On October 15, 2004, third and fourth classes from Newmarket-On-Fergus National School visited Clare Museum. The children wrote of their experience under the title My Visit to Clare Museum and some of these are featured here:
Today all of fourth class and third class went to the museum in Ennis. It was much better upstairs because it wasn’t as hot downstairs. We learned that Vikings kept their coins under their armpits with honey and learned about the log boat. A stone axe was used to cut the oak tree down and to cut the inside to make a boat.
Then we went downstairs and looked at stone and armour and some clothes in one container was what the old bishops and priests used, like the chalice and what they wore. In the stone section there was the Moher Flagstone also known as Liscannor Stone. In the small box downstairs is the letter that Daniel O’Connell wrote. Upstairs is the Armada Door and the boxing gloves, sliothar and a hurley. We were playing on the computers. The Clare Team won their first hurling final in 1914.
My favourite artifact was the log boat because it can fit up to six people in it and I would like to go in one.
By Alleisha Noonan, Age 9
Today I went to the Clare Museum in Ennis. We saw all different things like the log boat which was one they used in the old days. How they made it was they cut down a log and carved it with a stone axe. There was a jersey worn by Colin Lynch in the '97 All-Ireland final and boxing gloves worn by Michael McTigue when he won his world championship.
The Vikings had a very good way of preventing their coins from getting stolen. They would go to the shop and buy a jar of honey and put it underneath their armpits and rub it in so their hairs would be sticky and they put coins in.
There was a letter belonging to Daniel O’Connell. There also was a thing called the bog butter that people in the old days used to keep their butter fresh in.
By Stefan Howard, Age 9
Upstairs was the best because we got to see a log boat at the museum and we got to see famous soccer, rugby and hurling t-shirts. Me and my friends played a lot of games. We learned how the Vikings were given their names and it was great to see how that happened with the part about the stone axe being the best part of upstairs and the sliothar made in 1914 was cool, and the very first hurley made was good for the first hurley ever made.
Downstairs was better than upstairs because we saw a video and well. Everybody was at the well because bog water in it. We had a great time on the bus too because we sang songs and played games and we played X and O. It was great.
By Blake Sheedy, Age 10
Today we went to the Riches of Clare Museum and we learned that a boat was a tree cut down and then carved into shape with a rock, it could fit a family of six. We learned that Vikings kept money under their armpits and put money into honey. We saw bog butter which was like a fridge, it works if you put butter in a turf ball with a hole in it and bury it in a bog and in two weeks the butter would be good as new. We saw a Clare jersey that Colin Lynch wore and Mike Cusacks hurley. We saw Mike McTigues boxing gloves. And we saw a brass sword.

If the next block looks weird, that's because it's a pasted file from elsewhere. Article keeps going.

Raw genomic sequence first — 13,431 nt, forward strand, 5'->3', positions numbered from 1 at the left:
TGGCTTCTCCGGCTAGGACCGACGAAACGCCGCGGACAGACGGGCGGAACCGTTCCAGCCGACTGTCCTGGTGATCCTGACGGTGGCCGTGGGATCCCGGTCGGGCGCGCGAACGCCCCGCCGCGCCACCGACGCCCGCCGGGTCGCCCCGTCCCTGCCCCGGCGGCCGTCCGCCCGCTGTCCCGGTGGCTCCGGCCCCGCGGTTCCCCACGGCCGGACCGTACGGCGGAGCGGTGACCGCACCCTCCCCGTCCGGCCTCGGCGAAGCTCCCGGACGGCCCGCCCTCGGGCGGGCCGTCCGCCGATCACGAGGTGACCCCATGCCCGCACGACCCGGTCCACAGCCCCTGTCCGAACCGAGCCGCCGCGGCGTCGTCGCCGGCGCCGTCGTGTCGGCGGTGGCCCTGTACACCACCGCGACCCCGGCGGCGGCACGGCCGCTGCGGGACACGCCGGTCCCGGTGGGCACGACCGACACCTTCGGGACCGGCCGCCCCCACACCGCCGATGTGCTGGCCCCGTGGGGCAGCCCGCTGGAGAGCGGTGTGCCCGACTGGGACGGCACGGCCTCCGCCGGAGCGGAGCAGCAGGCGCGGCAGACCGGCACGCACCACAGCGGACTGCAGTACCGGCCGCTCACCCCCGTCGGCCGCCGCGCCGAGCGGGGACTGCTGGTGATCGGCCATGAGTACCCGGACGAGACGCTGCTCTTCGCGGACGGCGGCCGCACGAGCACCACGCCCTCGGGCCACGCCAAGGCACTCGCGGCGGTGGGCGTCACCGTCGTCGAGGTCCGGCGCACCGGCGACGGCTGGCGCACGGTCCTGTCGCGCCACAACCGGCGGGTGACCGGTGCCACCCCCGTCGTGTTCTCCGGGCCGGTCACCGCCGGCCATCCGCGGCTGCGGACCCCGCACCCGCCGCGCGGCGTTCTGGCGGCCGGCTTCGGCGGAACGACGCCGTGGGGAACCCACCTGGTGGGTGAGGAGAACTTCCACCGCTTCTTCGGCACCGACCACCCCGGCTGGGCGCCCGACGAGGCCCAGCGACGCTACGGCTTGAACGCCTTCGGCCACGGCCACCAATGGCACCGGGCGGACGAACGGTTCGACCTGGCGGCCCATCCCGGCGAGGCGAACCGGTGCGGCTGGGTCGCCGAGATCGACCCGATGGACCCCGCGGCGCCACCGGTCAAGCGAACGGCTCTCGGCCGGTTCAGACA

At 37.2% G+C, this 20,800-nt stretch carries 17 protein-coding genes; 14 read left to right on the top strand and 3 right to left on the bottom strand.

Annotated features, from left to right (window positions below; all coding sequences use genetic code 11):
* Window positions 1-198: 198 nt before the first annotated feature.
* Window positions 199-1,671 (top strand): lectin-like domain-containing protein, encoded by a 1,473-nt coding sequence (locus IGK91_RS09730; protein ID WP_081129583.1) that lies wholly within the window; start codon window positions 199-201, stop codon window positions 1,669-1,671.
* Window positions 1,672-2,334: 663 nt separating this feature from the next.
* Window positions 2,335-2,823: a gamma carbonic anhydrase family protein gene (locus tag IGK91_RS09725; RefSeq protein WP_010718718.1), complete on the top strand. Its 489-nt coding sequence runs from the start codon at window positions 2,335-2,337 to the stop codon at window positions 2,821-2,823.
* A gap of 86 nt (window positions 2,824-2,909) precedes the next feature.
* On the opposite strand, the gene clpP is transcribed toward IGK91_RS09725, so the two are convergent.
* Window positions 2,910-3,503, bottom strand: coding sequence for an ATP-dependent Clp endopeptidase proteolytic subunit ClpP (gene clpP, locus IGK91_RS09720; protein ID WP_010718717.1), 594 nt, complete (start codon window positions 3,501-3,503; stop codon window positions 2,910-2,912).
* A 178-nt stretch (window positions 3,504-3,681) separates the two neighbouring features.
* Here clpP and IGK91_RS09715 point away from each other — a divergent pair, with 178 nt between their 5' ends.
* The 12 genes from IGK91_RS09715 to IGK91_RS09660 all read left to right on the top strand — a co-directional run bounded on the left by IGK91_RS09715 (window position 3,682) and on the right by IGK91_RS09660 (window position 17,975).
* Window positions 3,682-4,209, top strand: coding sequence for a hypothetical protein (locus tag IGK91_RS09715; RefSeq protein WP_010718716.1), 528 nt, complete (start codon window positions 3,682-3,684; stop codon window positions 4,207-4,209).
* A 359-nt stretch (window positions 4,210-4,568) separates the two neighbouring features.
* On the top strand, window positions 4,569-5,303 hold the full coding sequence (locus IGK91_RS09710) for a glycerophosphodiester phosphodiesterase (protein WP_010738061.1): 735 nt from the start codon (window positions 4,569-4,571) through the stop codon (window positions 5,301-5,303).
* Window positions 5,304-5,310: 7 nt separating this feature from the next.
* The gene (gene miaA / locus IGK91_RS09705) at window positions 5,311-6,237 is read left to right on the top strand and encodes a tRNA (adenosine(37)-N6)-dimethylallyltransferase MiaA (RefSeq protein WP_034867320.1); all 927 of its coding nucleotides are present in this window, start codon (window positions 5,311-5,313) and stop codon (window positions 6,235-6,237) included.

Downstairs we saw a well that was found four years ago, a gun and a hip bone with a spearhead in it and rocks with scary faces on them that look like monkeys.
And we saw fools gold.By Jamie Cronin, Age 9
Yesterday we went to the Clare Museum. Upstairs I thought that the four TVs were cool, and the boat what was found in Clare was wicked. I have never seen a boat that size before. The four TVs had a mirror beneath the top and the two sides. It made it look like there were a load of TVs and it was really cool. I was nearly at that the whole time. There were games to play when you had finished. It was good upstairs and the jersey was cool.
Downstairs there was a well and there was a worm on a rock. They showed us a hipbone with an arrowhead in it and it was really wicked. It was kinda boring downstairs but it was alright. Upstairs was the best. Downstairs we learned about earth and stuff, upstairs we learned about water and it was a good day out.
By Hayleigh Mc Namara, Age 9
Today we went to the Clare Museum. It was very interesting there. We learned that the Vikings kept their money safe by spreading honey onto their armpits and then sticking coins to the honey! Everyone was fascinated by this, I just thought it was disgusting.
People used to carve boats from huge oak trees with little stone axes. It took them about a week to do this. Six to seven people fitted in these boats. There was a model of a boat and lots of little stone axes too. There were lots of rocks with carvings on them. Our guide, Fidelma, said a carving was a woman, but Holly and I thought it looked like a monkey. There was also a hurley that was found in Michael Cusack’s former home by Patrick McGann who passed it on to his grandson John Brennan. I had a great time at the museum, I would like to go there again sometime soon.
By Alanna Wurm, Age 9